The ongoing discussion about and the protest against the Palestinian Authority (PA) "president", Mahmoud Abbas' submissive attitude towards Israel and the US misses a central point. The issue at hand is not just Abbas stepping down but the continuation of the PA at all. There are basic structural problems about the Oslo agreement.
It should be asked whose interests are served mainly by the PA?
It is obvious that through the PA Israel saves billions of USD since the Oslo Agreement has been in force. Israel has not been obliged to pay for any of the services it is required to render as an occupying power. The so-call "donor states" are paying the bill instead. At the same time Israel can destroy infrastructures that it would otherwise be responsible for maintaining according to the Geneva conventions. Another profit is the partial "outsourcing" the oppression of Palestinians and the delegation the dirty work to Palestinian subcontractors, the "security" forces.
This is an incomplete list of the advantages for the Israeli ruling class, which has never seen at an independent Palestinian state the end of the process. Even the Geneva Initiative, supported by Israeli liberals and PA officials, envisions a kind of an Israeli protectorate and nothing more.
Despite the obvious benefits, the majority of the Israeli elite decided as late as the outbreak of the Second Intifadah in September 2000 that it wanted to abandon the Oslo model and actually destroy the PA. As it does not wish again to control so many Palestinians, this leaves practically only one option open and that is the mass expulsion of the Palestinians. But the US and EU have to be convinced that there is no Palestinian partner and that this is the only "final solution".
It was not very surprising that the Israeli leadership was very happy about the Hamas victory in the election of 2006. It is much easier to isolate Hamas and convince the world rulers that it is not a partner for peace.
With the Fatah leadership was alleged to be either unwilling or unable to do the job of suppressing Palestinian resistance. In recent times, especially since Obama came to power, it seems that the PA has apparently done the "job" more effectively and the Israeli leadership has gotten into some trouble.
Not only the theatrics over Iran have provided a welcome distraction from the Palestinian issue but also the Israeli exposure of Abbas as a stooge, massively weakened his position and "killed" him as a potential "peace" partner.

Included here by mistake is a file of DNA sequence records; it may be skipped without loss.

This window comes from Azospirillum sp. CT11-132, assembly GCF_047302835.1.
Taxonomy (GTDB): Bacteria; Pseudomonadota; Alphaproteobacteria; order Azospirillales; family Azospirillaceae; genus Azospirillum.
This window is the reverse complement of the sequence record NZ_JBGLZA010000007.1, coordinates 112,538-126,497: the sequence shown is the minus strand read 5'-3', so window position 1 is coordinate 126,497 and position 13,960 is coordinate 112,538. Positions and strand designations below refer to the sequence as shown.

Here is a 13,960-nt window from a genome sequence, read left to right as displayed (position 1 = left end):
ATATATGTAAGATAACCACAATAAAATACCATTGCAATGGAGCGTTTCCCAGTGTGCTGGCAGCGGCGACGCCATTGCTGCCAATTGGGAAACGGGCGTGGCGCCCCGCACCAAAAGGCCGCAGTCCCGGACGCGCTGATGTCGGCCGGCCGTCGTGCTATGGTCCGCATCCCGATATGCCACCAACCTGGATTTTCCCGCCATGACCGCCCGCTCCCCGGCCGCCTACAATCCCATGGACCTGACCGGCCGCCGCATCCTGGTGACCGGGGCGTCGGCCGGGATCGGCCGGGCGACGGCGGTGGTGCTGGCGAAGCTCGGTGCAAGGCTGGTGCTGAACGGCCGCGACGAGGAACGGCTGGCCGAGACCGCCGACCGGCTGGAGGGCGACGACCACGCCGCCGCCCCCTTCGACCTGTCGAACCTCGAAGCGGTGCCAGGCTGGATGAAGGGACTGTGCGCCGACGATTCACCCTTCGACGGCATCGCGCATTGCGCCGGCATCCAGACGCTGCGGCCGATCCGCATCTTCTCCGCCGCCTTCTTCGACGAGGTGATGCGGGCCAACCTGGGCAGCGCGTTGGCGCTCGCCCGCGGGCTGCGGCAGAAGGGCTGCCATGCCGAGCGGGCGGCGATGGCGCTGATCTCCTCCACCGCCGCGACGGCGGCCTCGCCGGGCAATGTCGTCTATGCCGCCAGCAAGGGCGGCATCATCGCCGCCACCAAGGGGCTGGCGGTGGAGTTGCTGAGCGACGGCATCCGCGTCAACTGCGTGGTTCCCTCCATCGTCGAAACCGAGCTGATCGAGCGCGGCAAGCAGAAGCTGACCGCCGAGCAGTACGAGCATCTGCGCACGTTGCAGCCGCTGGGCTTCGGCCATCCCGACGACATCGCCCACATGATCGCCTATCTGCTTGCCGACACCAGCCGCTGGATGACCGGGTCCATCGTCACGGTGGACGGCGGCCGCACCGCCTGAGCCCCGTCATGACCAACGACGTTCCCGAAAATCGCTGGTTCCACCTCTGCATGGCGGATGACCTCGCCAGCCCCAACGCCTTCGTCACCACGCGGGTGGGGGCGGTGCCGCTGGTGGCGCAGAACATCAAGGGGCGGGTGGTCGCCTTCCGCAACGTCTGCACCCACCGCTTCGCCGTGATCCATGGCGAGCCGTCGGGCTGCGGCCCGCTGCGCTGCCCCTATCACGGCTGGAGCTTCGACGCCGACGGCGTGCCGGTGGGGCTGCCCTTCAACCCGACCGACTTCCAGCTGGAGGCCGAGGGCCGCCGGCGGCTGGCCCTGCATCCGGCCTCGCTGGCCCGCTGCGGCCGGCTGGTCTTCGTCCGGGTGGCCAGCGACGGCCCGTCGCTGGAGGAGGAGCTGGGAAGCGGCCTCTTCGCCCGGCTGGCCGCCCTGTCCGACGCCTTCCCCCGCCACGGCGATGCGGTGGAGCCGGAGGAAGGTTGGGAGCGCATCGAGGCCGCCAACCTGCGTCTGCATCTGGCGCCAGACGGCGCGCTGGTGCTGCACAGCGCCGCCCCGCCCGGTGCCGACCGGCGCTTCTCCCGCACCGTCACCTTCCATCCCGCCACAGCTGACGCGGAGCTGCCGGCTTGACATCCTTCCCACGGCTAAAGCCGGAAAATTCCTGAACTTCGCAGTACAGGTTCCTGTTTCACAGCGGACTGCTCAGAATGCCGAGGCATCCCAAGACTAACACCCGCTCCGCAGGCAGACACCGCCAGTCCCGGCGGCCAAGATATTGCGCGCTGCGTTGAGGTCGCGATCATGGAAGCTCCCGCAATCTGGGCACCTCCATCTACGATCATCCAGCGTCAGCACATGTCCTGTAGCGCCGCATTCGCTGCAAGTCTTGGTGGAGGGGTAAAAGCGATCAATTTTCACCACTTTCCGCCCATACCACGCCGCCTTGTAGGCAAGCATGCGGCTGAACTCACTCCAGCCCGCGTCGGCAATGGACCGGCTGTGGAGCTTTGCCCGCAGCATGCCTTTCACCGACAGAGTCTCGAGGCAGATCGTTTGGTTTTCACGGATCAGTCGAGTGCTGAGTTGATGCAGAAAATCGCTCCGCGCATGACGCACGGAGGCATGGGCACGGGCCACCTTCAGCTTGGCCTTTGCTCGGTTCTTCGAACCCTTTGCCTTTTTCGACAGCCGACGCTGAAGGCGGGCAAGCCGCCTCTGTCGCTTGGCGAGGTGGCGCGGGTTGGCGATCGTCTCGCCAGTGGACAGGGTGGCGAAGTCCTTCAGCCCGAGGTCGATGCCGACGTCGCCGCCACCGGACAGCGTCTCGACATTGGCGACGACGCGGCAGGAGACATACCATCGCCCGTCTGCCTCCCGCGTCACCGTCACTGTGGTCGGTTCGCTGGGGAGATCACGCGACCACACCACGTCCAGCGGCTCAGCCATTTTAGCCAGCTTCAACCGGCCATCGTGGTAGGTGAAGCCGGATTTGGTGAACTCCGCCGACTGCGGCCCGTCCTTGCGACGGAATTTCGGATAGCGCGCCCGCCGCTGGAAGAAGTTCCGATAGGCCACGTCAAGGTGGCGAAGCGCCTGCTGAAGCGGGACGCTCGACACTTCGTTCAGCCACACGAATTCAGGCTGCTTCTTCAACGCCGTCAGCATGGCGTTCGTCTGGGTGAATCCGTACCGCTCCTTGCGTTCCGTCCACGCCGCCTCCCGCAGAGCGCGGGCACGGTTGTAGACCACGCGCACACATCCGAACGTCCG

Sooner or later the Israeli leadership is bound to complete the project Nakba II or III (it is difficult to keep an account) and the present relative lull should not mislead anyone.
It might sound paradoxical but one very effective way to prevent this horror scenario is if the Palestinians themselves would unilaterally dissolve the Palestinian autonomy authorities including that of the Hamas in Gaza. One advantage of such a step would be that it would deny the Israeli leadership a pretext to expel a large number of Palestinians. Such a move would create a new dynamic and necessitate a new Palestinian liberation strategy, but that need has already existed for many years.
In the short run it would completely remove from the international agenda the illusion that a two-state "solution" is possible. It would make it clear that in Palestine/Israel, as in South Africa, a broad and strong joint movement among the colonized and the colonizers is necessary to overcome and dismantle the oppressive racist structures.
The move will make it clear that the Palestinian and Jewish-Israeli societies are damned to live together or die together and that any disengagement plan is not realistic or is bound to end up in a blood bath.
There have been several calls by Palestinians to dissolve the "autonomy" authorities and there is also rather broad Palestinian support for that, but many Palestinian activists are afraid of an economic disaster. This is because the PA but also Hamas instead of trying seriously to create productive jobs, which has been possible to some extent, have preferred to create a gigantic "state" apparatus bubble. Thus most of the Palestinians living in the West Bank and Gaza Strip are dependent directly and indirectly upon the monies coming from abroad through the authorities.
Of course the abolition of the Palestinian authorities will cause a crisis in the short run, but will it be much worse than many past crises? Would the Israeli government not be compelled to ensure the well-being of the occupied Palestinians?
In the past I heard again and again from non-Palestinians that as an Israeli Jew I am not the one advocate for such a project. This argument is wrong on many levels as my proposal should be judged primarily on its own merits and shortcomings.
After the signing of the Oslo Agreement in 1993 I was then one of the few who the criticized it publicly and was told then by non-Palestinians that it is not up to me, an Israeli Jew, to oppose an agreement accepted by so many Palestinians. To me this is an incorrect understanding of solidarity with the oppressed and of participation in a liberation struggle of which I consider myself to be a part.
An essential part of a liberation struggle is not just opposing those who are clearly the oppressors, but also to seek to correct mistakes within one's "own" ranks.
Besides if the aim of my proposal is to create a common democratic state, something that is also supported by a growing number of Palestinians, as an Israeli citizen I have of course some moral standing to advocate such an idea.
2006: Hamas's Electoral Victory Serves the Israeli Government
Edited by George Malent